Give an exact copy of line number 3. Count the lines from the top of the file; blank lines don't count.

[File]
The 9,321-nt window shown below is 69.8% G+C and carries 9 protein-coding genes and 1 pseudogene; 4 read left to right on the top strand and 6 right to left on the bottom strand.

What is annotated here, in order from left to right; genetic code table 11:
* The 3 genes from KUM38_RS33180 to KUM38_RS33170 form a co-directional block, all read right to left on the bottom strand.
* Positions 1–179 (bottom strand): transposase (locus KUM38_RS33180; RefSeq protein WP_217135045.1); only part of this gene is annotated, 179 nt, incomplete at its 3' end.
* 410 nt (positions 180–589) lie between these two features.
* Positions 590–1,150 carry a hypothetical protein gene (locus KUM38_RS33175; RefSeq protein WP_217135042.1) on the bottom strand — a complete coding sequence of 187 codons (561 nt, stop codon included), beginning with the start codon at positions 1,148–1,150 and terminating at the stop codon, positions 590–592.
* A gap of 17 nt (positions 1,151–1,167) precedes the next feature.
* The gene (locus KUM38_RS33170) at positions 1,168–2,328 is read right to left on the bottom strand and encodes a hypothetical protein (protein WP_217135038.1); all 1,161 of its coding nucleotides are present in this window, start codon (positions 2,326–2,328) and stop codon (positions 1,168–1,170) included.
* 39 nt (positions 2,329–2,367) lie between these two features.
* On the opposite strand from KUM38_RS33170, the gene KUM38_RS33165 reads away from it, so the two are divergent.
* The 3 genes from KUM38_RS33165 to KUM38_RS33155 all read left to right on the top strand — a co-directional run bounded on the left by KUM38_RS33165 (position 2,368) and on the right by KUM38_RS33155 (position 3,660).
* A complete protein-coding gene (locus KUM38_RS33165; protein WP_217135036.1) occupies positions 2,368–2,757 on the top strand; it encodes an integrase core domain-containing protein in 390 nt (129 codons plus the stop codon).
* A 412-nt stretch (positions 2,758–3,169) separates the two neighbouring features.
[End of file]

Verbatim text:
* The 3 genes from KUM38_RS33180 to KUM38_RS33170 form a co-directional block, all read right to left on the bottom strand.